This challenging competitive landscape weighed on my mind when I recently had an opportunity to sit down with D-Wave founder and CTO Geordie Rose, and so our talk first focused on D-Wave's competitive position.  I expected that patent protection and technological barriers of entry would dominate this part of our conversation, and was very surprised about Geordie's stance, which certainly defied conventional thinking.


Geordie Rose founder and CTO of D-Wave in one of the Tardis-sized boxes that host his quantum chip. The interior is cooled close to absolute zero when in operation. If you subscribe to the multiverse interpretation of quantum mechanics one may argue that it then will in fact be bigger on the inside. After all, the Hilbert space is a big place.

While he acknowledged the usefulness of the over 100 patents that D-Wave holds,  he only considers them to be effectively enforceable in geographies like North America. Overall, he does not consider them an effective edge to keep out competition, but was rather sanguine that the fate of any computing hardware is to eventually become commoditized. He asserted that the academic community misjudged how hard it would be produce a device like the D-Wave machine.  Now that D-Wave has paved the way, he considers a cloning and reverse engineering of this technology to be fairly straightforward.  One possible scenario would be a government funded QC effort in another geography to incubate this new kind of information processing.  In the latter case, patent litigation will be expensive, and may ultimately be futile.  Yet, he doesn't expect these kind of competitive efforts unless D-Wave's technology has further matured and proven its viability in the market place.

I submitted that the academic push-back that spreads some FUD with regards to their capabilities, may actually help in this regard. This prompted a short exchange on the disconnect with some of the academic QC community.  D-Wave will continue to make it's case with additional publication to demonstrate entanglement and the true quantum nature of their processor.  But ultimately this is a side-show, the research focus is customer driven and to the extent that this means deep learning (e.g. for pattern recognition) the use case of the D-Wave chip is evolving.  Rather than only using it as an optimization engine, Geordie explained how multiple solution runs can be used to sample the problem space of a learning problem and facilitate more robust learning.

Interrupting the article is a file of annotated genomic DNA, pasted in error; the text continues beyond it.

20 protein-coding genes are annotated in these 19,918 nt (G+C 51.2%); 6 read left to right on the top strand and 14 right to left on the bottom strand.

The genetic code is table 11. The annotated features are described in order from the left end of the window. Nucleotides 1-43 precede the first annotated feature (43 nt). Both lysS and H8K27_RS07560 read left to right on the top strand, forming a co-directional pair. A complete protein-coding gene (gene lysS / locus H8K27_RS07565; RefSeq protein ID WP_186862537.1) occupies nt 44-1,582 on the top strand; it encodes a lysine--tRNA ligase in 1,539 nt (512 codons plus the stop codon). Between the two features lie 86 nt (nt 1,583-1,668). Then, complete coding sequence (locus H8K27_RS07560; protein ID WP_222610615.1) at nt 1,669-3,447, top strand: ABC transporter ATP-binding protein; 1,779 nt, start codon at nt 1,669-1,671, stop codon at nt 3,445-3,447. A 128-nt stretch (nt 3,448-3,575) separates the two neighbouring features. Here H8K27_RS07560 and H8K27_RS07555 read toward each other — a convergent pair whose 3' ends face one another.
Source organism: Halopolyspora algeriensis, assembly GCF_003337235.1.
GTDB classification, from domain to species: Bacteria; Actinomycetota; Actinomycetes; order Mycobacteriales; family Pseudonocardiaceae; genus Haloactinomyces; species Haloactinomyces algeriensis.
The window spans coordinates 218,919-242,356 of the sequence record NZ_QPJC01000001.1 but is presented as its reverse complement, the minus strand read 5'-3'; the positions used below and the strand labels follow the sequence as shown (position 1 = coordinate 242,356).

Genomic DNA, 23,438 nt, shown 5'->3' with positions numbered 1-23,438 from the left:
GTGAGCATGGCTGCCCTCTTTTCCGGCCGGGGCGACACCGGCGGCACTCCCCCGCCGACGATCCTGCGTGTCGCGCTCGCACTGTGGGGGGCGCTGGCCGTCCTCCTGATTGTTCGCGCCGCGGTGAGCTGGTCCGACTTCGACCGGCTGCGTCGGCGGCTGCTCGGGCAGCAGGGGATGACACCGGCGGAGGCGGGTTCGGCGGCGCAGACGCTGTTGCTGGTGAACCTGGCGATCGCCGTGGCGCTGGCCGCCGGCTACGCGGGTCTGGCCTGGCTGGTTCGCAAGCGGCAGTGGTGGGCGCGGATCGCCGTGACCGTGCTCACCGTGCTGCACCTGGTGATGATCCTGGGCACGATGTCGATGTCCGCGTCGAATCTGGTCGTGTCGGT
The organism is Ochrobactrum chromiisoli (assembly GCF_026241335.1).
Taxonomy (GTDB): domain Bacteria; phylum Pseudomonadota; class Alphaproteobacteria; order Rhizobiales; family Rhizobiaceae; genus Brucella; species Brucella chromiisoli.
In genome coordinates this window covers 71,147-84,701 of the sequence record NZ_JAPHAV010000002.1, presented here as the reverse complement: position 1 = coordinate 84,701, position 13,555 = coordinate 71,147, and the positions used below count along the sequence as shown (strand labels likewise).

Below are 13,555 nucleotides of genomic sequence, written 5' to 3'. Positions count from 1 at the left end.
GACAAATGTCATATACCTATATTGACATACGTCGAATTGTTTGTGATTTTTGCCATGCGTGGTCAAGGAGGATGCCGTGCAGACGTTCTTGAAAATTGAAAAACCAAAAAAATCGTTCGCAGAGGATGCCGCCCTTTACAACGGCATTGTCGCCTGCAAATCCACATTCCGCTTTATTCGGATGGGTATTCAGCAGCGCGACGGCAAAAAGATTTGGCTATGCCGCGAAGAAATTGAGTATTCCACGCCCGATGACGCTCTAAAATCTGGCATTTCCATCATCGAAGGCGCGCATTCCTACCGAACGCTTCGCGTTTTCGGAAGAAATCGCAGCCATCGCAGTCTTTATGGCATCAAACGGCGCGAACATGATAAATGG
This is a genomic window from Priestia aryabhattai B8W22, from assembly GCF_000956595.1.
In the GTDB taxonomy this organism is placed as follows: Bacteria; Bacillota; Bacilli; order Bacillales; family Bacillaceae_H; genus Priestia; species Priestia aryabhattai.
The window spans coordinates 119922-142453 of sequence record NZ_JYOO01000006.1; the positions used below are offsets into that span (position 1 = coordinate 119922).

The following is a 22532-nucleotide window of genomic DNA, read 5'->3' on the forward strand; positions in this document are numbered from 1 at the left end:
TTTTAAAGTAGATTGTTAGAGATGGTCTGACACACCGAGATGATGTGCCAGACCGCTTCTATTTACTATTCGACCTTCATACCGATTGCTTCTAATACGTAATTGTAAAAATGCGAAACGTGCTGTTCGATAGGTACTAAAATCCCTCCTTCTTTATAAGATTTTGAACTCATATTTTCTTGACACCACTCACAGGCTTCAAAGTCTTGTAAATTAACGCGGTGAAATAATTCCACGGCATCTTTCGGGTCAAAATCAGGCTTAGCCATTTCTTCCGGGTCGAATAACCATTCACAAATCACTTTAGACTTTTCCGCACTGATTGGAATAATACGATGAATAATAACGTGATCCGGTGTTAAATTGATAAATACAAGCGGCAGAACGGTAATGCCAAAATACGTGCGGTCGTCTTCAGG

It is the speed of customer driven innovation that Geordie relies on giving D-Wave a sustainable edge, and ultimately he expects that software and services for his platform will prove to be the key to a sustainable business.  The current preferred mode of customer engagement is what D-Wave calls a deep partnership, i.e. working in very close collaboration with the customer's staff. Yet, as the customer base grows, more management challenges appear, since clear lines have to be drawn to mark where the customer's intellectual property ends and D-Wave's begins. The company has to be able to re-sell solutions tied to its architecture.

D-Wave experiences some typical growing pains of a successful organization, and some unique high tech challenges in managing growth. How Geordie envisions tackling those will be the subject of the next installment.






Posted in D-Wave, Quantum Computing | 9 Comments

Science – Don’t Ask What it Can Do for You.

The most important non-scientific book about science that you will ever read is Michael Nielsen's Reinventing Discovery: The New Era of Networked Science.

It lays out how the current scientific publishing process is a hold over from the 19th century and passionately makes the case for Open Science.  The latter is mostly understood to be synonymous with Open Access, i.e. no more hiding of scientific results in prohibitively expensive journals, especially when public tax funded grants or institutions paid for the research.